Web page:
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CTE students decorate downtown Pittsfield Monday, Nov. 28.

Taconic CTE Students Decorate Downtown Pittsfield

By Sabrina DammsiBerkshires Staff
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PITTSFIELD, Mass. — The Taconic High School Career Technical Education (CTE) program has partnered with the City of Pittsfield and a variety of nonprofits to help students engage in the community and build their skills.
 
"It's important that they know they can make a difference, and they are active participants in making our community better through their actions and their participation," Assistant Superintendent Tammy Gage said. "So letting them know they have a voice and their contributions are just as meaningful as the adults allows our students to feel more accepted."
 
The most recent initiative that the electrical students undertook was decorating the city with Christmas lights on Monday, Nov. 28.
 
"This allows them to work on ladder safety - just being aware of your surroundings with all the vehicles and the people around. And also, just to be involved in community and try to help in any way possible. Every little bit helps when it comes to community. So just take the first step of being involved," Electrical Teacher Bill DeMarco said. "Everywhere has problems\ but maybe this will help showcase some of the good and change that perspective a little." 
 
City Councilor Patrick Kavey said this is something the city had wanted to do but struggled to find the staff to accomplish the feat.
 
This opportunity gives the students real-world experiences and allows them to learn skills like teamwork, electrical student Zachary Farina said.  
 
"It’s satisfying to kind of just be out here and just working outside with my friends, and it's fun to be out here," he said. "I hope they just like the lights brighten up North Street and just brighten up the city and make it look better."
 
The group of students has taken on a plethora of projects around the city including building a new garage for the Highway Department.
 
The city originally had a garage on West Housatonic Street but it burnt down. Since then they have not replaced it. 
 
The project would give carpentry and electrical CTE students the opportunity to work with local contractors and other professionals training them. 
 
This project is still in process, and the city is looking for grant funding and determining the scope of the project, Kavey said.
 
"I think it's extremely important to provide these opportunities to our students because they are the future of our city," Kavey said. "So in order for our city to thrive, we have to give our young people the tools that they need to get into our workforce and be successful."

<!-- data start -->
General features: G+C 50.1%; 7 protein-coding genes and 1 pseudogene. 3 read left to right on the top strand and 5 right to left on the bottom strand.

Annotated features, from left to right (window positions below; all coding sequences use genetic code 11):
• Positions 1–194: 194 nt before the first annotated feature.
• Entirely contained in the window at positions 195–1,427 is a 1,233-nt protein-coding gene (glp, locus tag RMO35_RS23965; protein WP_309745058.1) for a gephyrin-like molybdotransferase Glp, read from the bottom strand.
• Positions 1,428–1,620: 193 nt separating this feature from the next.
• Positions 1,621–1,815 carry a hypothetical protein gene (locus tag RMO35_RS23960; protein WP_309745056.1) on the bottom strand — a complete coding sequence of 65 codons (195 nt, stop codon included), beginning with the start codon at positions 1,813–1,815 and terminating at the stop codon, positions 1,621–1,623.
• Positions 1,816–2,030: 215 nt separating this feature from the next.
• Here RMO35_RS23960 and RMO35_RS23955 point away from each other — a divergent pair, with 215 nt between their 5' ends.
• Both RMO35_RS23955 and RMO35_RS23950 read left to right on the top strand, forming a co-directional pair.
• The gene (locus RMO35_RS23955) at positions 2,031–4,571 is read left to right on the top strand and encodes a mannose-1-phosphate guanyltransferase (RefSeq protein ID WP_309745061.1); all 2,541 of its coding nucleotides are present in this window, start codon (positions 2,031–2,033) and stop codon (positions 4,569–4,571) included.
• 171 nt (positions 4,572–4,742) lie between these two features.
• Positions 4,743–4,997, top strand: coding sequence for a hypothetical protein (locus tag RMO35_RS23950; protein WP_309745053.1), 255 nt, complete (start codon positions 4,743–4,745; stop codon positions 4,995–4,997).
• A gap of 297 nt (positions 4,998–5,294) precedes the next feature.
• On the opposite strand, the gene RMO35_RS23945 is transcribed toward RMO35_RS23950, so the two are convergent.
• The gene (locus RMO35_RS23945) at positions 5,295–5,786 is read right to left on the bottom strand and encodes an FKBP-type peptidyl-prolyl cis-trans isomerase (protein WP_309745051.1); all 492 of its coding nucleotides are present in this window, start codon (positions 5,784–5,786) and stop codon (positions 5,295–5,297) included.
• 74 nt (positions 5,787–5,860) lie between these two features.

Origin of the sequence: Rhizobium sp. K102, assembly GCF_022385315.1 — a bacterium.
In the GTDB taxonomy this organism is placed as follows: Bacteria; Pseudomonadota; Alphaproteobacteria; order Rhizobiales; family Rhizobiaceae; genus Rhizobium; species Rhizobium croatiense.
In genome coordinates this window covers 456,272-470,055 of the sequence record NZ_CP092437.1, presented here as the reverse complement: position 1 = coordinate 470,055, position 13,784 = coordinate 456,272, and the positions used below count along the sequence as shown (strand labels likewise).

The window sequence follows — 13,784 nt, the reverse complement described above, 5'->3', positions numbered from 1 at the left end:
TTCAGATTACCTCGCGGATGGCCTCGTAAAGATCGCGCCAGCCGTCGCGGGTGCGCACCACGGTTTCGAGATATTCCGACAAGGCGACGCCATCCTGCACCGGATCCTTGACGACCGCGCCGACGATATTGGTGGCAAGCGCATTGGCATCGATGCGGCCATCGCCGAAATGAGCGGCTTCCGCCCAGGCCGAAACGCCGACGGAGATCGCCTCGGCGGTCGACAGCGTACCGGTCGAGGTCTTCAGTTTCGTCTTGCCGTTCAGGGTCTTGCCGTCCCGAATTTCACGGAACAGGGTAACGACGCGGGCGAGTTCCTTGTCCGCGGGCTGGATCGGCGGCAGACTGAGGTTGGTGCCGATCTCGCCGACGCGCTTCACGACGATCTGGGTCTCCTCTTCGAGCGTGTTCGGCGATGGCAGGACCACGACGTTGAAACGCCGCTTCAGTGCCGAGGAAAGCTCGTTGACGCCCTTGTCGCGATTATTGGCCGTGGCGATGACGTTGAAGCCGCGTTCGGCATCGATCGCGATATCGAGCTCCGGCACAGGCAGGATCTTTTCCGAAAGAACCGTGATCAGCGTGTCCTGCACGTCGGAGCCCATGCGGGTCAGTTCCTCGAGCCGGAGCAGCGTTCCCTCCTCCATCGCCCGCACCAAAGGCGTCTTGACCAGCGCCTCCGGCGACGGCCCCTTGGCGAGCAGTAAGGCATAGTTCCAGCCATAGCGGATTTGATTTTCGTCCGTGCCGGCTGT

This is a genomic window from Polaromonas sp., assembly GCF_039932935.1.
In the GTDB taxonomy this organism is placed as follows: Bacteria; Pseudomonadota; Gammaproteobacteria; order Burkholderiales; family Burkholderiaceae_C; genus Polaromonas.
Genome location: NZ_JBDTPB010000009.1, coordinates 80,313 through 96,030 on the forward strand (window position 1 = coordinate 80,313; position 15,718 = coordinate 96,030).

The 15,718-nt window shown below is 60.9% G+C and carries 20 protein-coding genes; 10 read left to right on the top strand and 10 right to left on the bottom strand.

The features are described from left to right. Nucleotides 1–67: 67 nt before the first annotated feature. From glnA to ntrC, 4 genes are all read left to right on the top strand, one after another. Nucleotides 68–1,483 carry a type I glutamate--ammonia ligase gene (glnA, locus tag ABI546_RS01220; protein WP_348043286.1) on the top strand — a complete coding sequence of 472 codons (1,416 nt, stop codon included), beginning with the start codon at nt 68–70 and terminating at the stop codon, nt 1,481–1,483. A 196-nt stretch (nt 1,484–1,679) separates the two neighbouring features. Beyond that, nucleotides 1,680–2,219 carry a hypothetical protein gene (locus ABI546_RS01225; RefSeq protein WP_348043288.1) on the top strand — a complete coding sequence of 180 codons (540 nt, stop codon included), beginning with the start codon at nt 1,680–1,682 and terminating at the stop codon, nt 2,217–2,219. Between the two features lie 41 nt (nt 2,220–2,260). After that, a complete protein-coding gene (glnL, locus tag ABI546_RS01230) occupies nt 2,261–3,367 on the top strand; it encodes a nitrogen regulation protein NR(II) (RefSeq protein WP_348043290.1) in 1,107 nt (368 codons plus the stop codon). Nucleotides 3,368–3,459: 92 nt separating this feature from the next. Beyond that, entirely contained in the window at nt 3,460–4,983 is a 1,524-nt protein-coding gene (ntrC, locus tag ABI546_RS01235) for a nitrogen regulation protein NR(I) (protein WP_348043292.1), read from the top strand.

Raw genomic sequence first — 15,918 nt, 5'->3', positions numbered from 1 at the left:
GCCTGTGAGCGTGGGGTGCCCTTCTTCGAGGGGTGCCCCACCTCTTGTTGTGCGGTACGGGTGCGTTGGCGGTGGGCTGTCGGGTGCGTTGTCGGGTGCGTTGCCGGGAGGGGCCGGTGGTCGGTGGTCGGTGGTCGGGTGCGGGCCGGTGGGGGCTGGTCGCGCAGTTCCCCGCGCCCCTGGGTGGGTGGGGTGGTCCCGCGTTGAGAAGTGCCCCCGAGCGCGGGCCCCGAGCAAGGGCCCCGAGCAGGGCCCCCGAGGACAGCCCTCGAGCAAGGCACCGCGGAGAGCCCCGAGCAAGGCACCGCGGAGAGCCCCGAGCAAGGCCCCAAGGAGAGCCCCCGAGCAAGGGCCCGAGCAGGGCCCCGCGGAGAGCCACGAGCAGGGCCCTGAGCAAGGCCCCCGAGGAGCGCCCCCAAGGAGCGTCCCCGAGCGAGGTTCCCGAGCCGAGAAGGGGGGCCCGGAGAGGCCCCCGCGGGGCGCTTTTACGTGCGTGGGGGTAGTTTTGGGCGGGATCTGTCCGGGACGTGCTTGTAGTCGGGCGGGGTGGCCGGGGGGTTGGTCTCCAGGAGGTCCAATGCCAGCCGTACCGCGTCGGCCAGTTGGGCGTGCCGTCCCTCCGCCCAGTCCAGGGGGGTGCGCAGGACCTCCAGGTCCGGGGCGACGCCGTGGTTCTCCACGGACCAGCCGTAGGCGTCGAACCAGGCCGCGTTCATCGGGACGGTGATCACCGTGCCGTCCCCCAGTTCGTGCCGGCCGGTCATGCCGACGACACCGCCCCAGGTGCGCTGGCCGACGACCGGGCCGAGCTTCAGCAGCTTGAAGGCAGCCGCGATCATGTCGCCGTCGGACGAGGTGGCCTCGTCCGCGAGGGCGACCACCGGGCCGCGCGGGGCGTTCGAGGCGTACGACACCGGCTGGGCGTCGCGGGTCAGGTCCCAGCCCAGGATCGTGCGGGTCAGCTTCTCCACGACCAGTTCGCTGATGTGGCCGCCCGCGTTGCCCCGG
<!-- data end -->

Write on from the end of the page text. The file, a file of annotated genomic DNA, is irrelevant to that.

Until then, the students are working with the city to complete little projects including rebuilding the highway department's ramp that is in need of repair. 
 
In addition to working with the city, the CTE program is working with local nonprofits.
 
The electrical program students installed doorbells for Central Berkshire Habitat for Humanity's new builds. 
 
In addition to that, the carpentry students rebuilt the National Guard sign on Valentine Road, and the horticulture students beautified Veterans Park for Veterans Day. 
 
The idea to work with the community to improve access to jobs after graduation started when Kavey and Commissioner of Public Utilities Ricardo Morales proposed a new Business Technology Program to the school.
 
During the discussions with Taconic, Morales and Kavey said there were some shops that did not have a co-op partner making it more difficult for students not continuing on to secondary education to find jobs.
 
These co-op partners help students network with surrounding businesses.
 
The CTE program also provides students with a well-rounded education that prepares them for any path they choose to take whether it be continuing to secondary education, trade schools, or apprenticeships, Gage said.
 
Gage said the relationships students build with the city and nonprofits are integral to their success
 
She added that students' ability to see themselves in a future workforce and immerse themselves in the interest is one of the things that makes the program a success. She added that  It is important for students and parents to see that the skills learned through the program have an effect on the community.
 
"I think it's a way to showcase that our students are doing meaningful work. That they're capable of so much more. That they are a part of our community solution to make things better and make things stronger in our community," she said. 
 

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Owner of Abandoned Cats Pleads Guilty to Animal Cruelty

Staff Reports
PITTSFIELD, Mass. — A woman accused of abandoning more than a dozen cats during snowstorm a year ago has pleaded guilty. 
 
Kelly Hathaway of Pittsfield pleaded guilty on Friday to two counts of animal cruelty in Central Berkshire District Court as part of a plea agreement. Following the plea agreement, she was ordered to have a mental health evaluation and follow any after care as instructed by the court.
 
She was placed on two years probation and ordered to perform 50 hours of community service. She is not allowed to possess any animals and was ordered to surrender any she has in her care. She is also prohibited from volunteering with any animal groups.
 
Hathaway and another defendant were charged last March with abandoning 15 cats on back roads in Richmond and Lanesborough after an investigation by Lanesborough Police, Lanesborough Animal Control and the Massachusetts Society for the Prevention of Cruelty to Animals.
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